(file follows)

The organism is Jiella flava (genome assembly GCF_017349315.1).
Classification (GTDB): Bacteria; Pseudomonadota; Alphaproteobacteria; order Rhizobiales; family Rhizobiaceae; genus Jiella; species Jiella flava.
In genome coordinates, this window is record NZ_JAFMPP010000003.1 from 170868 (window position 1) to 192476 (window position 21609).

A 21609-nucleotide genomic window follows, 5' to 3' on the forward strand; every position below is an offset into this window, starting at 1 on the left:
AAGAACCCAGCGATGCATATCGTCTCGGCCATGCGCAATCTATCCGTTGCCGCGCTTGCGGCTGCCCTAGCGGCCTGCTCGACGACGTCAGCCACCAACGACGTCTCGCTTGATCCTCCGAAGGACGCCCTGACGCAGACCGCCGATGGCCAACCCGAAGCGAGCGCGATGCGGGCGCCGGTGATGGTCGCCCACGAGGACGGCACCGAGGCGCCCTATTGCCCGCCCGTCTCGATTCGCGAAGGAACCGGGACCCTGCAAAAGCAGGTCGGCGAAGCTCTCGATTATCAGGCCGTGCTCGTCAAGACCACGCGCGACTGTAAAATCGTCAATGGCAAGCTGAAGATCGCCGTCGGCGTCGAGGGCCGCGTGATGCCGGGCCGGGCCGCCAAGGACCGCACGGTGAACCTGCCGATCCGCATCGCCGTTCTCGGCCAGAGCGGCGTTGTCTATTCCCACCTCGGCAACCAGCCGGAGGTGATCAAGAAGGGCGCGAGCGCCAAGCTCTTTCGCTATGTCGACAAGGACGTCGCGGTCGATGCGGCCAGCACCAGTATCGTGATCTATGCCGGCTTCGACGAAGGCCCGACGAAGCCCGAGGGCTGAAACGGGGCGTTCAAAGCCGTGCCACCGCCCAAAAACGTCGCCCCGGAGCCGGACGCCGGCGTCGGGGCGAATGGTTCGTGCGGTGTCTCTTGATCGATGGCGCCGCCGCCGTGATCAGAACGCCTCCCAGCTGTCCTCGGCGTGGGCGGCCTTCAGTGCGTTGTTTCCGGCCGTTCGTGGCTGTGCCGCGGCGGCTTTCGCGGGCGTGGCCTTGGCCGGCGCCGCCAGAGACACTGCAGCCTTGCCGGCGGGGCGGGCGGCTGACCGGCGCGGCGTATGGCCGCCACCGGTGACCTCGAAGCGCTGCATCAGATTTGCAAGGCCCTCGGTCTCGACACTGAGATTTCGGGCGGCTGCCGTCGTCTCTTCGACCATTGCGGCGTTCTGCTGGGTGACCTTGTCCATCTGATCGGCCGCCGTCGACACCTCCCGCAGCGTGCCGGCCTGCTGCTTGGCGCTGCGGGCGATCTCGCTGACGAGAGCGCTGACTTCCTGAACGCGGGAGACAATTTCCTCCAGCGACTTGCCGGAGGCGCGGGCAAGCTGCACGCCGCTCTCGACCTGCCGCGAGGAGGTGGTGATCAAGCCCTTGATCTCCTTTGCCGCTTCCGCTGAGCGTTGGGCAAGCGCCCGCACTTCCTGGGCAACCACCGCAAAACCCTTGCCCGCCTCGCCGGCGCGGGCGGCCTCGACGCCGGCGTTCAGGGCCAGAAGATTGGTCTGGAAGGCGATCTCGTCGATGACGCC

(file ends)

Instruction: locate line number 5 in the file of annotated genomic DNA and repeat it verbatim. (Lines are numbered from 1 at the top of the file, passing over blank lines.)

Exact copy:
AAGAACCCAGCGATGCATATCGTCTCGGCCATGCGCAATCTATCCGTTGCCGCGCTTGCGGCTGCCCTAGCGGCCTGCTCGACGACGTCAGCCACCAACGACGTCTCGCTTGATCCTCCGAAGGACGCCCTGACGCAGACCGCCGATGGCCAACCCGAAGCGAGCGCGATGCGGGCGCCGGTGATGGTCGCCCACGAGGACGGCACCGAGGCGCCCTATTGCCCGCCCGTCTCGATTCGCGAAGGAACCGGGACCCTGCAAAAGCAGGTCGGCGAAGCTCTCGATTATCAGGCCGTGCTCGTCAAGACCACGCGCGACTGTAAAATCGTCAATGGCAAGCTGAAGATCGCCGTCGGCGTCGAGGGCCGCGTGATGCCGGGCCGGGCCGCCAAGGACCGCACGGTGAACCTGCCGATCCGCATCGCCGTTCTCGGCCAGAGCGGCGTTGTCTATTCCCACCTCGGCAACCAGCCGGAGGTGATCAAGAAGGGCGCGAGCGCCAAGCTCTTTCGCTATGTCGACAAGGACGTCGCGGTCGATGCGGCCAGCACCAGTATCGTGATCTATGCCGGCTTCGACGAAGGCCCGACGAAGCCCGAGGGCTGAAACGGGGCGTTCAAAGCCGTGCCACCGCCCAAAAACGTCGCCCCGGAGCCGGACGCCGGCGTCGGGGCGAATGGTTCGTGCGGTGTCTCTTGATCGATGGCGCCGCCGCCGTGATCAGAACGCCTCCCAGCTGTCCTCGGCGTGGGCGGCCTTCAGTGCGTTGTTTCCGGCCGTTCGTGGCTGTGCCGCGGCGGCTTTCGCGGGCGTGGCCTTGGCCGGCGCCGCCAGAGACACTGCAGCCTTGCCGGCGGGGCGGGCGGCTGACCGGCGCGGCGTATGGCCGCCACCGGTGACCTCGAAGCGCTGCATCAGATTTGCAAGGCCCTCGGTCTCGACACTGAGATTTCGGGCGGCTGCCGTCGTCTCTTCGACCATTGCGGCGTTCTGCTGGGTGACCTTGTCCATCTGATCGGCCGCCGTCGACACCTCCCGCAGCGTGCCGGCCTGCTGCTTGGCGCTGCGGGCGATCTCGCTGACGAGAGCGCTGACTTCCTGAACGCGGGAGACAATTTCCTCCAGCGACTTGCCGGAGGCGCGGGCAAGCTGCACGCCGCTCTCGACCTGCCGCGAGGAGGTGGTGATCAAGCCCTTGATCTCCTTTGCCGCTTCCGCTGAGCGTTGGGCAAGCGCCCGCACTTCCTGGGCAACCACCGCAAAACCCTTGCCCGCCTCGCCGGCGCGGGCGGCCTCGACGCCGGCGTTCAGGGCCAGAAGATTGGTCTGGAAGGCGATCTCGTCGATGACGCC